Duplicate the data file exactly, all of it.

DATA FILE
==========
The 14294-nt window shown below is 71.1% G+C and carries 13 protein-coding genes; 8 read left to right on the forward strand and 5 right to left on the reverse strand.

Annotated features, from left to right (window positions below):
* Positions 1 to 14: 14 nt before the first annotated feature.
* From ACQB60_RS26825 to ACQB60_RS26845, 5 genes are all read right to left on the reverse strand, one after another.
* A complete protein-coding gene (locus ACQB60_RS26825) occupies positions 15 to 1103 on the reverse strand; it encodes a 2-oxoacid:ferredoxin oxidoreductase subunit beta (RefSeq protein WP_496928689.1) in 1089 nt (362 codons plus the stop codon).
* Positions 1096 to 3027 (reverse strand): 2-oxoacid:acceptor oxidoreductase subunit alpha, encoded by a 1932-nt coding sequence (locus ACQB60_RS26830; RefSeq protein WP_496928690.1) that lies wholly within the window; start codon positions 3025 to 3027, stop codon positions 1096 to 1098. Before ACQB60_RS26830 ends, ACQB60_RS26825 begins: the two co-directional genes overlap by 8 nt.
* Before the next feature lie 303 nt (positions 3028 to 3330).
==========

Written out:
The 14294-nt window shown below is 71.1% G+C and carries 13 protein-coding genes; 8 read left to right on the forward strand and 5 right to left on the reverse strand.

Annotated features, from left to right (window positions below):
* Positions 1 to 14: 14 nt before the first annotated feature.
* From ACQB60_RS26825 to ACQB60_RS26845, 5 genes are all read right to left on the reverse strand, one after another.
* A complete protein-coding gene (locus ACQB60_RS26825) occupies positions 15 to 1103 on the reverse strand; it encodes a 2-oxoacid:ferredoxin oxidoreductase subunit beta (RefSeq protein WP_496928689.1) in 1089 nt (362 codons plus the stop codon).
* Positions 1096 to 3027 (reverse strand): 2-oxoacid:acceptor oxidoreductase subunit alpha, encoded by a 1932-nt coding sequence (locus ACQB60_RS26830; RefSeq protein WP_496928690.1) that lies wholly within the window; start codon positions 3025 to 3027, stop codon positions 1096 to 1098. Before ACQB60_RS26830 ends, ACQB60_RS26825 begins: the two co-directional genes overlap by 8 nt.
* Before the next feature lie 303 nt (positions 3028 to 3330).